Backlash was the first SmackDown Live PPV since last month’s “Superstar Shake Up.” The Allstate Arena in Chicago hosted the nine match card. The two main pieces of business were Jinder Mahal vying for the WWE Championship and the WWE in-ring debut of Shinsuke Nakamura. Despite the slower pacing of the matches, was the blue brand able to deliver?
Street Fighter V: Wrestling Special | Writer: Ken Siu-Chong | Artists: Jeffrey Cruz & Hanzo Steinbach | Publisher: Udon Capcom
Another Free Comic Book Day is in the books. Once again, I journeyed to Silver Moon Comics & Collectibles to peruse all of the offerings. One book in particular immediately grabbed my attention and as someone who grew up on WWF and the Street Fighter II video game, this was a must.
Our first of two stories focuses on the over the top master of “strongest style” Dan Hibiki and his professional wrestling debut. Dan is the comic relief of the series and wears a pink gi similar to Ken and Ryu.
I apologize for being late to the party with one, but I watched a really, really good wrestling match last week. It won’t go down as an instant classic or awarded five stars among journalists, however, the wrestlers took their time telling a fun and engaging story.
Whatever do I mean? Well…
Wrestling is an art form like any other creative and entertaining means of expression. Sometimes, in a particular space, certain nuances fall by the wayside, looking to be picked up again. In wrestling matches, it’s the little things that can make all the difference.
Over the last few years in WWE, punches, kicks, submission holds, and selling has been devoid of any real intensity and effort. Also, the action in the ring is too fast and does not leave enough time for anything to properly marinate with the audience.
Instead, back-and-forth matches, where the wrestlers take turns delivering big moves, appear to be a substitute for an arbitrary application of the smaller moves that support the assembly of a match.
Now, I know I sound like that older guy that emphatically claims it was better in my day, but stay with me. Continue reading
Impact Wrestling has undergone a litany of changes behind the scenes over the last twelve months. Lawsuits, wrestlers and staff members are not getting paid, a dwindling audience and a severe lack of leadership finally took its toll. Just when it looked like TNA’s nine lives were about to expire, the Toronto-based Anthem Sports & Entertainment group came out of nowhere and purchased the company.
Dixie Carter, John Gaburick and the rest of the management team were evicted, and in a weird twist of fate, company co-founder Jeff Jarrett was hired to run the day-to-day operations along with Dutch Mantell and Bruce Pritchard. The new administration’s appointment prompted the resignation of several wrestlers and the signing of new talent, all to usher in the new era of Impact Wrestling that was utter garbage. Continue reading
Atlee Greene is here with a review of WWE Fastlane, which emanated from the Bradley Center in Milwaukee, Wisconsin. The main event saw Kevin Owens defend the WWE Universal Title against Goldberg. We also saw Roman Reigns take on Bruan Strowman and Bayley defended the Women’s Title against Charlotte.
Another WWE Royal Rumble is in the books as fans were treated to four great title matches and a Rumble that was entertaining but didn’t live up to the hype. Atlee Greene reviews all of the happenings that occurred inside San Antonio’s Alamodome.
This review is super, super late. That thing called life kept getting in the way. Plus, I’ve only seen the movie twice…TWICE!!! I could lose my street credit for being so lazy.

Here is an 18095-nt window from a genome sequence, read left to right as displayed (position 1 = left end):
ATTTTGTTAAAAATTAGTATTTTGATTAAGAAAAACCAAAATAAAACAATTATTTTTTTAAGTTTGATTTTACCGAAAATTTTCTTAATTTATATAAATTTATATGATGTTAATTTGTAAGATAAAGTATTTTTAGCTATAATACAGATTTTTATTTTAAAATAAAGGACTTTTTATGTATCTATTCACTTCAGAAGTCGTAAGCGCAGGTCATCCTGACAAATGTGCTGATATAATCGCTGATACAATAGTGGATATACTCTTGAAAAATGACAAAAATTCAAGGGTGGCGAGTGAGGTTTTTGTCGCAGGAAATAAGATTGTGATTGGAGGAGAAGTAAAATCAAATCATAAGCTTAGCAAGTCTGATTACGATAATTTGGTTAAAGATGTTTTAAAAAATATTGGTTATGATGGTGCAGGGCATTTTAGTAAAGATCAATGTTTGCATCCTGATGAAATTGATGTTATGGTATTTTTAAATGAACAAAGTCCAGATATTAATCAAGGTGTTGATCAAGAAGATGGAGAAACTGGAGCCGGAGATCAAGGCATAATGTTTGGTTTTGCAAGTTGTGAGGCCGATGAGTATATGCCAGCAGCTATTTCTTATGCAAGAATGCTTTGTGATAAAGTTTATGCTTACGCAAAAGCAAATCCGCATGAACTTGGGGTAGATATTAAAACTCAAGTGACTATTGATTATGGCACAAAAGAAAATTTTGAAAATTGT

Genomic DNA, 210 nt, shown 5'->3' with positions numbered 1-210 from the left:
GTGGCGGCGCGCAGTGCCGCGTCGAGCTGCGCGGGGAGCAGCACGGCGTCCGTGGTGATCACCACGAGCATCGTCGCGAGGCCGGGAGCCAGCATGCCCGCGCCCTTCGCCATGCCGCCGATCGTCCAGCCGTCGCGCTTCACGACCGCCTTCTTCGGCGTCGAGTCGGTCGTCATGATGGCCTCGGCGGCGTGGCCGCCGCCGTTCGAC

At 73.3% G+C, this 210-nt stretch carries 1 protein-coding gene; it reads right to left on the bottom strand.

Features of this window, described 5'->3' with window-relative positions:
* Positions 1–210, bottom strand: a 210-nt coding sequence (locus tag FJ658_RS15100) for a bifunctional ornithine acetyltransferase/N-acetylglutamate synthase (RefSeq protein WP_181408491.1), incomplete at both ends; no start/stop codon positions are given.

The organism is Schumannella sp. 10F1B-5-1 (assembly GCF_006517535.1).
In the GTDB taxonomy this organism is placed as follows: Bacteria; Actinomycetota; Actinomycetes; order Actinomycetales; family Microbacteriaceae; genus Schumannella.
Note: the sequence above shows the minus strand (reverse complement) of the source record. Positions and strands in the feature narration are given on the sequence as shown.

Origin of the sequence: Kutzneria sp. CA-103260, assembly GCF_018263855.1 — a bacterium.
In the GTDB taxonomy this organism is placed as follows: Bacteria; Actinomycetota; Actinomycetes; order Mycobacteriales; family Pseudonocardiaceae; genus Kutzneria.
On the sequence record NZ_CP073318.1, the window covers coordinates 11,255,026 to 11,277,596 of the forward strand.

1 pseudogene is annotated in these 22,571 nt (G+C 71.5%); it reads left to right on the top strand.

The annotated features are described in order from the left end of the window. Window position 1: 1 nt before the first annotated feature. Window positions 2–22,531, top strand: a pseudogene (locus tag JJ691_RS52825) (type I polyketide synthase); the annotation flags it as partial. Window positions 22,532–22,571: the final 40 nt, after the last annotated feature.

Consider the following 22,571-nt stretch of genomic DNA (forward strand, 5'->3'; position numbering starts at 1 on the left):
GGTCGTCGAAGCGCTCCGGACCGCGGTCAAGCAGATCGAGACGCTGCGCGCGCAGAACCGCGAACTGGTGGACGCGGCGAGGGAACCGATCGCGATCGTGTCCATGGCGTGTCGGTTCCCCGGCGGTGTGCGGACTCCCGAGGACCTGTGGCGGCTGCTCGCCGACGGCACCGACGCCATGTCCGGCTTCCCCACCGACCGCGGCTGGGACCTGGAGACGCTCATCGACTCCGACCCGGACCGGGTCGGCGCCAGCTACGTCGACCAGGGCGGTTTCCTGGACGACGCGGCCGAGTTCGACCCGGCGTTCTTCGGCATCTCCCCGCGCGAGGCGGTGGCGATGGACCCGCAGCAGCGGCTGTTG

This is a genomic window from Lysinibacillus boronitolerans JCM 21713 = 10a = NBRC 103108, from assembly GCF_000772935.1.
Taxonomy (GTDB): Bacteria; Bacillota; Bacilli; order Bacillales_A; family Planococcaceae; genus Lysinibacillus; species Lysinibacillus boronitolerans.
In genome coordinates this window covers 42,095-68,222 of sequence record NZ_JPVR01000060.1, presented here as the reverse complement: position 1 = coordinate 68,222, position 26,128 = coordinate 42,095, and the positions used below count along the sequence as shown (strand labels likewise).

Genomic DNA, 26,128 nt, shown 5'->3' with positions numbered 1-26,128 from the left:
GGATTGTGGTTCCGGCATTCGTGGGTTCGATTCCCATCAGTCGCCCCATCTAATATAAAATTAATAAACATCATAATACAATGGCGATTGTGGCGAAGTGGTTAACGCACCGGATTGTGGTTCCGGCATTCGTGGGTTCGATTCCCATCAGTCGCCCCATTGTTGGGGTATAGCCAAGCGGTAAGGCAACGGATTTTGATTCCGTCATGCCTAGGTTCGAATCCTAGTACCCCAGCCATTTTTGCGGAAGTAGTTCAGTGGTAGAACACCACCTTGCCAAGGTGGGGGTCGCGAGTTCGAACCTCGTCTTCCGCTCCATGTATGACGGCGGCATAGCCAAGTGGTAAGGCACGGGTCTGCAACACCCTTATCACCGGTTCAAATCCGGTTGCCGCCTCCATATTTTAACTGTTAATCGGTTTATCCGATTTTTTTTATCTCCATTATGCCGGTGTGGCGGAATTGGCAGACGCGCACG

Star Wars takes its first steps into a larger world by going backwards in its mythology. Rogue One is the first standalone film to occur outside of the cherished episodic saga and for the most part exchanged fantasy for pragmatism.
The sheen of fantasy that’s exhibited in The Force Awakens is replaced with a tattered, war-torn luster that beautifully coincides with the narrative of how the Rebels stole the plans to the Death Star. Continue reading
My wife and I, along with two of our good friends, recently saw the critically acclaimed film Manchester by the Sea in one of those deluxe movie theaters with reclining leather seats and a bar. While I prefer to be sober when watching a movie, perhaps I should have made an exception and go to my friend, Samuel Adams. Continue reading
The strong style of Japanese wrestling isn’t everyone’s cup of tea. However, if you prefer your squared circle theater to fiercely resemble the combative variety, New Japan’s Wrestle Kingdom 11 was topped off with a quadruple crescendo that will be impossible for any promotion to top or duplicate.
Hiromu Takahashi vs. KUSHIDA, Hirooki Goto vs. Katsuyori Shibata, and Tetsuya Naito vs. Hiroshi Tanahashi would all be match of the year candidates if it weren’t for the main event.
Dave Meltzer of the Wrestling Observer newsletter gave Kazuchika Okada vs. Kenny Omega his first six star rating. Many are calling the 46 minute classic the greatest match in the history of professional wrestling.
Adam Kohn and I ring in the New Year with our review of NJPW’s annual January 4th spectacular, which emanated from the Tokyo Dome. Every title in New Japan was on the line as the 11 match card was streamed live on New Japan World.
Happy New Year! 2017 is here at last, and the first post of the year is an unboxing video of WWE’s second Slam Crate, powered by Loot Crate. Unlike the last video, I remembered to show the poster, which pretty sweet.
DREAM BIG is the theme of this month’s box, which celebrates the WWE superstars that inspire us to, well, DREAM BIG. This second installment stands head and shoulders above October’s inaugural offering.
Items from wrestling’s past do not apply here as WWE’s contemporary product takes center stage with these mystery boxes. Don’t take my word for it. Check out the video and you be the judge.